With Donald Trump pulling off a staggering electoral upset of Hillary Clinton for the country’s top post, “Miss Sloane” couldn’t be more timely. It’s helped by a tart script by first-time scribe Jonathan Perera that gives the dynamic Jessica Chastain plenty of scenery to chew.
Local faith leaders and representatives from advocacy organizations and nonprofits will gather Saturday with Rep. Katherine Clark for a community meeting on “Moving Forward: Promoting Safety & Tolerance in Our Communities.”
“Moana” is Disney once again branching out, reaching past its own barriers and trying to create something singular that will stand out and become timeless.
French filmmakers and naturalists Jacques Perrin and Jacques Cluzaud, who wowed audiences with their “how did they get those shots” documentaries “Winged Migration” (2001) and “Oceans” (2009), are back at it – and impressively so – with “Seasons.”
In just her second feature film, “The Edge of Seventeen,” director and writer Kelly Fremon Craig has made one of the greatest coming-of-age films of the past 20 years. We asked her how she did it.
As someone with firsthand experience: Being a teenage girl is hard. Filmmakers have tried to capture this truth with varying success, but few have achieved the authenticity of filmmaker Kelly Fremon Craig and her confident and emotive “The Edge of Seventeen.”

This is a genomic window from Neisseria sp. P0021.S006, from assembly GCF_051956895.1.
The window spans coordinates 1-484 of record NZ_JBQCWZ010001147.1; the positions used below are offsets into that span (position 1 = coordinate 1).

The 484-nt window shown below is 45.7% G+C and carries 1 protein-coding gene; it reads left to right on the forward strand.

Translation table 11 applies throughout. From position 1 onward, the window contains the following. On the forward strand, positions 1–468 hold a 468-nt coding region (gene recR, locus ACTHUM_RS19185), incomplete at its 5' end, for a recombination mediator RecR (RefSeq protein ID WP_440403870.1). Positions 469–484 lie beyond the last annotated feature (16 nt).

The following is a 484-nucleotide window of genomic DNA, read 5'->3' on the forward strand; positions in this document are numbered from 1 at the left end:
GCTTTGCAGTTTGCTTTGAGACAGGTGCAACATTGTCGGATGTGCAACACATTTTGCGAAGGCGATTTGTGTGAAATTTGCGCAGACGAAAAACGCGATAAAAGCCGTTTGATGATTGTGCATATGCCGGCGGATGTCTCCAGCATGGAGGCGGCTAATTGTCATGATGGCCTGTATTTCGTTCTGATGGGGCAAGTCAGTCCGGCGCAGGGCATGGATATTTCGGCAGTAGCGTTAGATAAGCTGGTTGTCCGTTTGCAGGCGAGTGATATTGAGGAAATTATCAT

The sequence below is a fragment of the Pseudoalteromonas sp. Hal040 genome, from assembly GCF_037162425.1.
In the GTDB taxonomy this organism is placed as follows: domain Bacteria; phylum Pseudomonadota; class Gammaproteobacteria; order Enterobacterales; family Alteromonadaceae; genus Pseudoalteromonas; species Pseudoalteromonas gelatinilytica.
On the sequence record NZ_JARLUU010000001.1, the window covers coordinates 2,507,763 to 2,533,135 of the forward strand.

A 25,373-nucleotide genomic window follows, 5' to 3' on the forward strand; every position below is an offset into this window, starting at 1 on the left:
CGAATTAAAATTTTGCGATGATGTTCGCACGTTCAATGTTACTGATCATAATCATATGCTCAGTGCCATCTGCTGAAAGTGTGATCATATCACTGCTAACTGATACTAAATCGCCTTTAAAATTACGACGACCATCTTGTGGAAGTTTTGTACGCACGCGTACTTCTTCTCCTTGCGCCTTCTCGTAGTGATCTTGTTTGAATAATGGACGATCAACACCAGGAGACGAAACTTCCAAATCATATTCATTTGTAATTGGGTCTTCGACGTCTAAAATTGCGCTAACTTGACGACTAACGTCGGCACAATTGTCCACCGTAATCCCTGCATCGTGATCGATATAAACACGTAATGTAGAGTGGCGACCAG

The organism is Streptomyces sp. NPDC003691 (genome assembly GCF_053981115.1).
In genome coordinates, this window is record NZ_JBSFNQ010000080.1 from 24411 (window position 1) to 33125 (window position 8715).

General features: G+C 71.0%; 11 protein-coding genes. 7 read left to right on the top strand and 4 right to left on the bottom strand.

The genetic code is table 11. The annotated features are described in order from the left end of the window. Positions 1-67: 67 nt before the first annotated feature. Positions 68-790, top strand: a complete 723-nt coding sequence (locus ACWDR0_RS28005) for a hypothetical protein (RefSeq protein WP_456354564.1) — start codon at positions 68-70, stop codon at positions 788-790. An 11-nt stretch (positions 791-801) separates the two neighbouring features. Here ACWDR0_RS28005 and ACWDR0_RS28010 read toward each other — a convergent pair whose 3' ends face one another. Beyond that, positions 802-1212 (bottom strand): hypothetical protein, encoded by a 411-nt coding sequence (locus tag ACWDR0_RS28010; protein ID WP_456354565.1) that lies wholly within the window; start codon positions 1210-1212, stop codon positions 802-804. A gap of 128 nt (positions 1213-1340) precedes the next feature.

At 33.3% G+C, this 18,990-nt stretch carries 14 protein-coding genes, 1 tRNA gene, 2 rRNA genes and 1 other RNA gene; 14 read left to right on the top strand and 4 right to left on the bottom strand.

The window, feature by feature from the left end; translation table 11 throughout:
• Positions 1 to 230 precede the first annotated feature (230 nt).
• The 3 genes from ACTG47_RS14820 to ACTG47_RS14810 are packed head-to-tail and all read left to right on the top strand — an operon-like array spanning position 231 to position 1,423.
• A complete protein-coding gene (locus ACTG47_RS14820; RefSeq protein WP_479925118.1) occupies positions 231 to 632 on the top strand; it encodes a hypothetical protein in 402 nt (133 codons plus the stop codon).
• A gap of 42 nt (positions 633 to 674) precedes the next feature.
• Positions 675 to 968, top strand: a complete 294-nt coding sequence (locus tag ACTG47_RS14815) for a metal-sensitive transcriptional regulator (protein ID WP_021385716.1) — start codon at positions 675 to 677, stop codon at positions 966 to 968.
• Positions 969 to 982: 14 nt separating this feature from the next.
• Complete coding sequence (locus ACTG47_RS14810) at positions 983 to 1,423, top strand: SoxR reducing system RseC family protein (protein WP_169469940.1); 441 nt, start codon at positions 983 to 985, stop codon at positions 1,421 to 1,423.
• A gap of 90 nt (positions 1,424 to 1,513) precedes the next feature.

We on the coasts scratch our head why Donald Trump won the presidency, slow to realize the cold sting of disenfranchisement as a powerful motivator. Here are seven films that delve into the psyche of the dislocated white male.
“Loving” doesn’t come out grandstanding about racism and hate, despite telling of the injustice against an interracial couple who wedded in 1953, but instead moves in small wispy strokes around casting that is nothing short of inspired.
Veterans and up to three guests have access to all Veterans Day shows at Central Square’s ImprovBoston comedy club for free.
War drama “Hacksaw Ridge” will satisfy Andrew Garfield fans, Mel Gibson supporters or war movie connoisseurs but little more, as a conflicted Gibson, returning to directing, paints a picture of nonviolence in gleeful slow-motion sequences of violence and bloodiness.